Volume 29, Number 4


One lone bulb hanging from a tin ceiling
in the tenement where I used to fly blind
around the corner to the bodega
where I never received any change 
from the large bills I often paid with.
I knew I was getting beat, but I was too high
to calculate.

I tap-danced on the loading dock on Broome Street.
I visited Stanley in his macramé shop on Thompson Street. 
He fought in the Spanish Civil War,
but rarely spoke of it.

This day, he was making chicken soup with apples
on his stovetop in the rear of the store. He invited me
to share dinner, as he often did.

Later, we went to the Back Fence, where Jill Freedman
breezed in with a brand-new copy of her latest book,
Circus Days. Her photographs of elephants became
a topic of discussion in universities across the country.

I was in the wind for many years.
I had a hole in my head where my brain
used to be. I filled the hole with fictitious stories
and ignored tugs toward truth.

At times, my life was split between spiritual growth
and breaking the law. By day, I worked a mail fraud;
at night, I went to healing meetings.

I ran the con job until my legs gave out. As my dishonesty
faded, a collection of wall-hanging masks crashed
to the floor; and there I was, crawling around,
desperately looking for a face to wear.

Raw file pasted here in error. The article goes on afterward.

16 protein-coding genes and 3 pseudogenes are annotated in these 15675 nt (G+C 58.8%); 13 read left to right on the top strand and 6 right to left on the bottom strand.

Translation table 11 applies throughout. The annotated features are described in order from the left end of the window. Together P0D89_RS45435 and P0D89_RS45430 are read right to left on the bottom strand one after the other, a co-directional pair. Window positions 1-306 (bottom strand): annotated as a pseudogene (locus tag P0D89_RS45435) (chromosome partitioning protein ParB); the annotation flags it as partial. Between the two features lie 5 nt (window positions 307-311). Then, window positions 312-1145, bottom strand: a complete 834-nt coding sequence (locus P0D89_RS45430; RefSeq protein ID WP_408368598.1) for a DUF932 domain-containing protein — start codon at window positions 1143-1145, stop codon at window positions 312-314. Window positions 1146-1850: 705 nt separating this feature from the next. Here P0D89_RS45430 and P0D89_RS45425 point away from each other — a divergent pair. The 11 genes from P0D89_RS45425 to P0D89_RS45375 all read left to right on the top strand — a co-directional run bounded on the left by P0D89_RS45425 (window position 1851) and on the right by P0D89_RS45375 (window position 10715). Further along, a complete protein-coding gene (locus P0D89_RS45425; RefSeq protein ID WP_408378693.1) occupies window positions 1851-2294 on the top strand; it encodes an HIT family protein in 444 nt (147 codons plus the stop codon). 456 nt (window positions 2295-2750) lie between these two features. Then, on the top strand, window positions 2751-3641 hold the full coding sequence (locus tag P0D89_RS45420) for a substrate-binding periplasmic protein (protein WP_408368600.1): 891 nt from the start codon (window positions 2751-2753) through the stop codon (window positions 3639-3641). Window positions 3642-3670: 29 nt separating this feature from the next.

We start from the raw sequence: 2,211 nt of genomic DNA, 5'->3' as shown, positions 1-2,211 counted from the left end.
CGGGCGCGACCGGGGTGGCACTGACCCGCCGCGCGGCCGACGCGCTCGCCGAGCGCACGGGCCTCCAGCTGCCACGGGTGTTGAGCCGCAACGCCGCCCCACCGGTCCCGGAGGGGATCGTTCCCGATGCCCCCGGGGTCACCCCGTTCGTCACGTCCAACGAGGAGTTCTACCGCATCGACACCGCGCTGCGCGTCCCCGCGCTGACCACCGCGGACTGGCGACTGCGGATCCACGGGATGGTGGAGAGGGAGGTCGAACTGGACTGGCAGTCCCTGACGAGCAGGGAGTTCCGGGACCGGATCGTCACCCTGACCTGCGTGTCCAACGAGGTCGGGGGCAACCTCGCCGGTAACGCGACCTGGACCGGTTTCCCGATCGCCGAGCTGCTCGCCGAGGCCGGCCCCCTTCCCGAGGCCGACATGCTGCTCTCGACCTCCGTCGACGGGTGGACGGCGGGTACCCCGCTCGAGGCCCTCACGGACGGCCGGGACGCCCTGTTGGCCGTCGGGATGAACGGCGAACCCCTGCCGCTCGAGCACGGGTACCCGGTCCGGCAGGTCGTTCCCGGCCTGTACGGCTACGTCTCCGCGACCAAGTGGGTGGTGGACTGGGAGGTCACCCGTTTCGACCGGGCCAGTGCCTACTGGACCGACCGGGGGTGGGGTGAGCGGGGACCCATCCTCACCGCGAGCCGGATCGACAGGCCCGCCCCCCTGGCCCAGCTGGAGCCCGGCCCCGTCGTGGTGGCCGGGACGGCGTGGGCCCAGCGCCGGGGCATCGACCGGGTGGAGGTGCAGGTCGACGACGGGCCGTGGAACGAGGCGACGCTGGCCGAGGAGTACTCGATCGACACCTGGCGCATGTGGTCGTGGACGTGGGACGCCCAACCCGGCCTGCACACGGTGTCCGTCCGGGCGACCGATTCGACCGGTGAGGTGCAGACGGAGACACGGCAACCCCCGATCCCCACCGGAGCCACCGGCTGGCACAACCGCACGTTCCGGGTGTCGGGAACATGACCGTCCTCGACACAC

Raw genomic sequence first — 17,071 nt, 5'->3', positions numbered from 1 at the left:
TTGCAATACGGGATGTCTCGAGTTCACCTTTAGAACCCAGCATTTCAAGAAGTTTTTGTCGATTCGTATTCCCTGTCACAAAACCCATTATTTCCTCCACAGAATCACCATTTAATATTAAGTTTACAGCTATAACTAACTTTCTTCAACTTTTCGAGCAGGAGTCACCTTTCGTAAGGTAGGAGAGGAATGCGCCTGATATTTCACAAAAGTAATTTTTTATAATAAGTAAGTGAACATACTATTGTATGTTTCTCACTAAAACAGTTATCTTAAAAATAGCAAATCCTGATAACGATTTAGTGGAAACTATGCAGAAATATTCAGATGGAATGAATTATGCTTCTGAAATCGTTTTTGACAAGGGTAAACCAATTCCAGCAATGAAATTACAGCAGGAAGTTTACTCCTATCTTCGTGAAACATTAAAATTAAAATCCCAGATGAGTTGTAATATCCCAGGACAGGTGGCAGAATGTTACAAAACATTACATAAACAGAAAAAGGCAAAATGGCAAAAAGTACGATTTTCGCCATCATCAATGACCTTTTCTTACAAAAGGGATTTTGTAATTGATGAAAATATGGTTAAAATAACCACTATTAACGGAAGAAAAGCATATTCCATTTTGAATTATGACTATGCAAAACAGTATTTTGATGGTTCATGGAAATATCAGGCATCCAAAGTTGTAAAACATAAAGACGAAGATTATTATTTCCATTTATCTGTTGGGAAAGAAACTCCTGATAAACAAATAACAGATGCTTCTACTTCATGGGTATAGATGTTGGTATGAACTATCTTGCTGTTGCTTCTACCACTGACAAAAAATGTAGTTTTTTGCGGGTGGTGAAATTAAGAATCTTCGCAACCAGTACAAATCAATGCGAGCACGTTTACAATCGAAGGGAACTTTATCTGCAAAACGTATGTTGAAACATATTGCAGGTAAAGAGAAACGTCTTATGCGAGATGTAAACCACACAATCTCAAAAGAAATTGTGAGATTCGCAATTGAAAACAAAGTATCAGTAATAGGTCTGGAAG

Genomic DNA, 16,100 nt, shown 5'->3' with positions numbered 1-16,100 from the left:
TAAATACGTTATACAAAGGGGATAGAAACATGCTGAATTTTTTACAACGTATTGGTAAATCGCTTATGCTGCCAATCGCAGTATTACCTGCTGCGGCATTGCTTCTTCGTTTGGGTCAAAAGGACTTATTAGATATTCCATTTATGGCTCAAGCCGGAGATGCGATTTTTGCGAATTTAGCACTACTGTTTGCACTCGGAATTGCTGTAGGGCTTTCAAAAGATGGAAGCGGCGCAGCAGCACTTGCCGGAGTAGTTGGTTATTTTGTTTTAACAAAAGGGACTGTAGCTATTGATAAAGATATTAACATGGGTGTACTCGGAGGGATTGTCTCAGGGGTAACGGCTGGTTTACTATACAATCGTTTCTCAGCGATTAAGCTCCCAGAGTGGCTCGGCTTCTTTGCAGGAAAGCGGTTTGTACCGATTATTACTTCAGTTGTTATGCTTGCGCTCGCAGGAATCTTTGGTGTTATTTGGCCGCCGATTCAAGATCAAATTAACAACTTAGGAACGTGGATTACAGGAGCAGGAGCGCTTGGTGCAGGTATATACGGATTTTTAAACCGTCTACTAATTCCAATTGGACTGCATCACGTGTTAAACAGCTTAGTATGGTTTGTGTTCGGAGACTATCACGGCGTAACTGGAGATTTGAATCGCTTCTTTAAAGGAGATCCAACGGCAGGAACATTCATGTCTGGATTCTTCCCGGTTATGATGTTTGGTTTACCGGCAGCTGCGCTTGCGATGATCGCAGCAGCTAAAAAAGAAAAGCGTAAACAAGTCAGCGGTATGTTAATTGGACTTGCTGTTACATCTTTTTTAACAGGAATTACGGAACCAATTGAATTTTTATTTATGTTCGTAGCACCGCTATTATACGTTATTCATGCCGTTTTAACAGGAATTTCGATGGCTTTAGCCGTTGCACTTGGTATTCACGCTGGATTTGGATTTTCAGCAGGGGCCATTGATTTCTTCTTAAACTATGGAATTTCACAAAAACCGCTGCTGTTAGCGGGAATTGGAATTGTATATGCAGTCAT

Always a windy being, my thoughts flow in, out
and through my head so fast and far out, I have worried
I wouldn’t make it back.

When the drugs wore off, my friends welcomed me back.
“You’ve been gone longer than any of us.
Gene didn’t make it back,
John didn’t make it back,
Jamie didn’t make it back,
But, somehow, you returned.”

My mind was sound, and, in moments of reflection,
I wondered how many spirits and prayers assisted
my return?

Back in the tenement, the bright morning sunlight
reflected off the maple kitchen table where I sat
drinking a fresh brewed cup of Gillies Ethiopian coffee.
I drank it slowly, practically meditating on the deep,
rich flavor of the African blend.

Rastas began dancing in a hypnotic moment that was mine
alone. I may improvise my life for a moment or a lifetime;
depends on how good the coffee is.

—Mary Shanley